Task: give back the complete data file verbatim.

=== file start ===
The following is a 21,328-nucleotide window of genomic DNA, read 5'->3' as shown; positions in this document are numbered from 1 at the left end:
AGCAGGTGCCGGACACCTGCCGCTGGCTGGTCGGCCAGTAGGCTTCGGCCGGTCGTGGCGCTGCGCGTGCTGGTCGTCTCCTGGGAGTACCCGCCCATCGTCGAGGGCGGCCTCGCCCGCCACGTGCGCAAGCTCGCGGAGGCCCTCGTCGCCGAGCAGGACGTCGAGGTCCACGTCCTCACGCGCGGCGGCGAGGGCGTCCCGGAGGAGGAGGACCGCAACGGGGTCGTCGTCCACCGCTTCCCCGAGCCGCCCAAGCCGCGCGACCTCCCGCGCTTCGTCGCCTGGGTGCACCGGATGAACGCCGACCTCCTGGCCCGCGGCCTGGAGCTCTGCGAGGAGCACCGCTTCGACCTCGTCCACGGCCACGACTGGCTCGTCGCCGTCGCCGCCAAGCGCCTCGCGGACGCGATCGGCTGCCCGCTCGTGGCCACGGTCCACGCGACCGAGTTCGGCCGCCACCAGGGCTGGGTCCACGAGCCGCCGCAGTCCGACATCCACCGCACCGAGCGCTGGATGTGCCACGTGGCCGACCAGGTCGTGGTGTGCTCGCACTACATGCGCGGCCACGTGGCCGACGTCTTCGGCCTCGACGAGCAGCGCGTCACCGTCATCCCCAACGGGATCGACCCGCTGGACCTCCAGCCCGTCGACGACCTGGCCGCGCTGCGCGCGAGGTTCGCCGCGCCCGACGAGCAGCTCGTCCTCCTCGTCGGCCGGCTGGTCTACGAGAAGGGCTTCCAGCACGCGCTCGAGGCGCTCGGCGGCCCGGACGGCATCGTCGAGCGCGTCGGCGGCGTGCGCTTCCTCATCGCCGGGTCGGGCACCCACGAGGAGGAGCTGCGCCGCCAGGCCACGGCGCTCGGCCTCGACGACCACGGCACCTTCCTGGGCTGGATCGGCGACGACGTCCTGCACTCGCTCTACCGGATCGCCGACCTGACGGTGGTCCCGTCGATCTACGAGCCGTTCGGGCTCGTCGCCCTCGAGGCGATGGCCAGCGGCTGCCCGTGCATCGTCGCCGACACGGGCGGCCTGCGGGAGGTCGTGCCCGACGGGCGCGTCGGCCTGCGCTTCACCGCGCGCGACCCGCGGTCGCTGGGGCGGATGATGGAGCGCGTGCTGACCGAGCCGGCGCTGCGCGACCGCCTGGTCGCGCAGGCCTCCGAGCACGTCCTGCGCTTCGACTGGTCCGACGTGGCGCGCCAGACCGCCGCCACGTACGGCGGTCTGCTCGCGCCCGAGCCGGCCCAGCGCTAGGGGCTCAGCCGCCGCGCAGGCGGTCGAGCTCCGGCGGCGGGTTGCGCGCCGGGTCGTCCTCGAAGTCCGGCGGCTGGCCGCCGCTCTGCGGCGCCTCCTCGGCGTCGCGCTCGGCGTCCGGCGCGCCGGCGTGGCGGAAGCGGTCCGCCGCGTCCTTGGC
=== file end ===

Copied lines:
The following is a 21,328-nucleotide window of genomic DNA, read 5'->3' as shown; positions in this document are numbered from 1 at the left end:
AGCAGGTGCCGGACACCTGCCGCTGGCTGGTCGGCCAGTAGGCTTCGGCCGGTCGTGGCGCTGCGCGTGCTGGTCGTCTCCTGGGAGTACCCGCCCATCGTCGAGGGCGGCCTCGCCCGCCACGTGCGCAAGCTCGCGGAGGCCCTCGTCGCCGAGCAGGACGTCGAGGTCCACGTCCTCACGCGCGGCGGCGAGGGCGTCCCGGAGGAGGAGGACCGCAACGGGGTCGTCGTCCACCGCTTCCCCGAGCCGCCCAAGCCGCGCGACCTCCCGCGCTTCGTCGCCTGGGTGCACCGGATGAACGCCGACCTCCTGGCCCGCGGCCTGGAGCTCTGCGAGGAGCACCGCTTCGACCTCGTCCACGGCCACGACTGGCTCGTCGCCGTCGCCGCCAAGCGCCTCGCGGACGCGATCGGCTGCCCGCTCGTGGCCACGGTCCACGCGACCGAGTTCGGCCGCCACCAGGGCTGGGTCCACGAGCCGCCGCAGTCCGACATCCACCGCACCGAGCGCTGGATGTGCCACGTGGCCGACCAGGTCGTGGTGTGCTCGCACTACATGCGCGGCCACGTGGCCGACGTCTTCGGCCTCGACGAGCAGCGCGTCACCGTCATCCCCAACGGGATCGACCCGCTGGACCTCCAGCCCGTCGACGACCTGGCCGCGCTGCGCGCGAGGTTCGCCGCGCCCGACGAGCAGCTCGTCCTCCTCGTCGGCCGGCTGGTCTACGAGAAGGGCTTCCAGCACGCGCTCGAGGCGCTCGGCGGCCCGGACGGCATCGTCGAGCGCGTCGGCGGCGTGCGCTTCCTCATCGCCGGGTCGGGCACCCACGAGGAGGAGCTGCGCCGCCAGGCCACGGCGCTCGGCCTCGACGACCACGGCACCTTCCTGGGCTGGATCGGCGACGACGTCCTGCACTCGCTCTACCGGATCGCCGACCTGACGGTGGTCCCGTCGATCTACGAGCCGTTCGGGCTCGTCGCCCTCGAGGCGATGGCCAGCGGCTGCCCGTGCATCGTCGCCGACACGGGCGGCCTGCGGGAGGTCGTGCCCGACGGGCGCGTCGGCCTGCGCTTCACCGCGCGCGACCCGCGGTCGCTGGGGCGGATGATGGAGCGCGTGCTGACCGAGCCGGCGCTGCGCGACCGCCTGGTCGCGCAGGCCTCCGAGCACGTCCTGCGCTTCGACTGGTCCGACGTGGCGCGCCAGACCGCCGCCACGTACGGCGGTCTGCTCGCGCCCGAGCCGGCCCAGCGCTAGGGGCTCAGCCGCCGCGCAGGCGGTCGAGCTCCGGCGGCGGGTTGCGCGCCGGGTCGTCCTCGAAGTCCGGCGGCTGGCCGCCGCTCTGCGGCGCCTCCTCGGCGTCGCGCTCGGCGTCCGGCGCGCCGGCGTGGCGGAAGCGGTCCGCCGCGTCCTTGGC